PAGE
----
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LG Nanocell vs QNED (2021): which is better?

LG Nanocell vs QNED (2021): which is better?

LG Nanocell TV mounted to a wall

What is QNED, and how does it compare to LG’s Nanocell technology?

Last year we brought you an explanation of all the new buzzwords LG was using to describe its panels. This year, there’s a new buzzword: QNED. 

Luke Hopewell is a gadget veteran of over 10 years. He’s reviewed over 100 TVs in his time, and been to the magic factory where they’re all made. He’s lost more remotes than he’s found, and if you ask him nicely, he’ll tell you how tech companies get tech writers to review TVs.

LG will offer you three tiers of TVs in its 2021 line-up. It ranks them as Good, Better and Best.

Good is the Nanocell offering; Better is the QNED offering, while Best is obviously OLED. 

Here’s how Nanocell and QNED stack up as technologies. 

What is Nanocell in 2021?

Nanocell is LG’s name for its standard range of LED TVs. It fits in at the bottom of the “Good/Better/Best” totem pole.

We saw the term Nanocell introduced last year as part of the refreshed 2020 lineup.

As far as the panels are concerned, the new Nanocell models for 2021 are largely the same as last year’s. 

It’s a step-up from your standard LED TV, in that a Nanocell panel inserts a green filter layer for better and brighter colour reproduction. 

This enhanced red and green projection tech makes your TV more vivid compared to a regular LED TV. And according to LG, it makes the Nanocell better for those looking to view the picture at an angle, too.

Some models in the range also feature Full Array Dimming (FAD) and Full Array Dimming Pro (on the pricier models) for better black performance. This is something that’s important to watch out for on all LED TVs, no matter the buzzword.

You see, because Nanocell TVs still rely on projecting a bunch of white lights through a screen to produce an image, it still can’t match the true black performance of OLED. 

When you shine a light through a “black” image, it will always look grey. LED (and Nanocell by extension) can never produce “true black”. OLED can, because when OLED produces black, its pixels are turned off in those areas. Can’t get blacker than off!

With FAD on Nanocell, however, the TV produces a bright and vibrant image and slightly above average black performance compared to a standard LED TV.

Nanocell’s big advantage is its price. If you want a super-sized TV without a super-sized price. As you’ll see from our pricing article, you can get a massive panel on a decent budget.

What is QNED?

QNED is a significant step up from Nanocell in a few ways.

QNED means quantum nano-emitting diode. It takes standard LED tech (light-emitting diode) and makes it way smaller.

It’s still based on the same technology as Nanocell TVs with a backlight shining through the image. But the way the lights and pixels behave give it a significant advantage.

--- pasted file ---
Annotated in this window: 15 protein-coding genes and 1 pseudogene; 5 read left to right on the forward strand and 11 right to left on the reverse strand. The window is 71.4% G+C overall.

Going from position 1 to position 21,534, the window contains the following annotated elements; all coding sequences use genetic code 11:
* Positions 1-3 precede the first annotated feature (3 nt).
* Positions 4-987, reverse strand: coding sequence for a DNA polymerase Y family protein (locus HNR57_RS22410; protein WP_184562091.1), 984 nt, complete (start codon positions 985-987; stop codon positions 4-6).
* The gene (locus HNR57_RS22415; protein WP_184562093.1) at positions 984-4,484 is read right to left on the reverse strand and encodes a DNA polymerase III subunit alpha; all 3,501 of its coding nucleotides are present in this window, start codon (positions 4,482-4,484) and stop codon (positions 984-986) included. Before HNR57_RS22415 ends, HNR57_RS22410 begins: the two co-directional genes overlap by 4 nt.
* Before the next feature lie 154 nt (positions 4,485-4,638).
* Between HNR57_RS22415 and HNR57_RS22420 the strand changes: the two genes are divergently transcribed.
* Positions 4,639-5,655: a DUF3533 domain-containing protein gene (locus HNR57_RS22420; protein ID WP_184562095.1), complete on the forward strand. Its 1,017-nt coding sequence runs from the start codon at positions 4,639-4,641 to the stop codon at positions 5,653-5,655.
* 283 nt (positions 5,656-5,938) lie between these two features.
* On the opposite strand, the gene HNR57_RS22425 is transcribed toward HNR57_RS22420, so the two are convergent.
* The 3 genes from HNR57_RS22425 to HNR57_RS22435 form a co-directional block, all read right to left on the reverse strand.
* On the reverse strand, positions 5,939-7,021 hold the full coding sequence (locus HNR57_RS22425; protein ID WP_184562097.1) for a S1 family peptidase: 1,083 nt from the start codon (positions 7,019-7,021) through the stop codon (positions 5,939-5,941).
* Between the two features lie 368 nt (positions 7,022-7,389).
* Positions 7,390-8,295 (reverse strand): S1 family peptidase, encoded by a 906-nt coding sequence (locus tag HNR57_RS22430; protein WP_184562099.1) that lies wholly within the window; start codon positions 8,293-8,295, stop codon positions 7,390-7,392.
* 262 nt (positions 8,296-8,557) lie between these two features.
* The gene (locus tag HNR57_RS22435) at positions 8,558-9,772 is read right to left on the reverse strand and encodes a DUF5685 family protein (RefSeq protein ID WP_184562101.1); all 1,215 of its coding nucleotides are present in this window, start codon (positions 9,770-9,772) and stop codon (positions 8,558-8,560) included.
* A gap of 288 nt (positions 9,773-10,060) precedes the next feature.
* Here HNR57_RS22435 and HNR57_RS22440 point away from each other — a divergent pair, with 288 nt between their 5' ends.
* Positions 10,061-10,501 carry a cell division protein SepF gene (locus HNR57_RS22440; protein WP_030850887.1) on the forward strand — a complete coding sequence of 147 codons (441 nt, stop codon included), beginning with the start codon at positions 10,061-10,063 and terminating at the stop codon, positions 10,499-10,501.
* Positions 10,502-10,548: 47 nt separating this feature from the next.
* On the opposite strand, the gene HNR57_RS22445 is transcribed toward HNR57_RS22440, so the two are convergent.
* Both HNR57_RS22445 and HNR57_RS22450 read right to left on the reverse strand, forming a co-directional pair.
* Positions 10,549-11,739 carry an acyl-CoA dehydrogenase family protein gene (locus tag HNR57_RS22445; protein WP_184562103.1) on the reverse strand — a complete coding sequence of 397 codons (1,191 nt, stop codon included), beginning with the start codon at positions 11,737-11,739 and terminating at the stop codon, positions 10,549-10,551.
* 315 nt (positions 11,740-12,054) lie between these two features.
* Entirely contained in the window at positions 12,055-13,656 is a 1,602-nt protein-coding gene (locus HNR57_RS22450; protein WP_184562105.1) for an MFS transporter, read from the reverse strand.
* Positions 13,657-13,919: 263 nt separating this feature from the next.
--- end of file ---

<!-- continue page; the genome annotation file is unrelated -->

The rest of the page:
Whereas standard Nanocell/LED TVs have hundreds of little backlights behind the screen, QNED has thousands

On top of that, QNED TVs also have significantly more dimming zones. A dimming zone is basically the TV’s computer darkening parts of the screen in  dimly-lit scenes. 

When the TV has greater control over its dimming zones (by creating more of them), you get deeper blacks and less of the “halo” effect where light bleeds into the darker parts of a scene.

Stronger dimming performance creates better black experience and generates the illusion that the pixels are “off” in the same way that OLED panels behave.

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Add that with the way Nanocell TVs display greens and reds as described above, and the image quality is a step up in vibrancy and certainly a step up in brightness.

QNED is the OLED you buy when you don’t want to pay OLED prices. At least that’s how LG is positioning it.

Nanocell vs QNED MiniLED: which is better?

Nanocell (Left) vs QNED (Right)

On a brief viewing of Nanocell (above left) and QNED (above right) side-by-side at a launch event in Sydney, I found that QNED significantly outperforms its little brother.

Given the price differential, you would want to hope it did, anyway.

The picture on a QNED panel looks whiter and brighter, with richer blacks thanks to better local dimming. 

Compared to the same image on a Nanocell panel playing simultaneously side-by-side, the colours look slightly more yellow and the “halo” effect where light bleeds into the dark is far more pronounced.

However, neither panel can perform in the same way as OLED does when it comes to reproducing colours and especially blacks. 

Even down to the small things like how you view the TV, Nanocell and QNED can’t hold a candle to OLED. Because the LEDs that light the panels face directly forward, 

OLED TVs also have around 10x the contrast control of QNED, so it’s hardly even a competition when you view QNED and OLED side by side.

But ultimately, you’re meant to compare the QNED TVs to the Nanocell TVs, rather than QNED vs OLED.

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To find out how much you’ll pay for each of these TVs, check out our article with the full price lists of both Nanocell and QNED TVs.

© 2021 Redaktor

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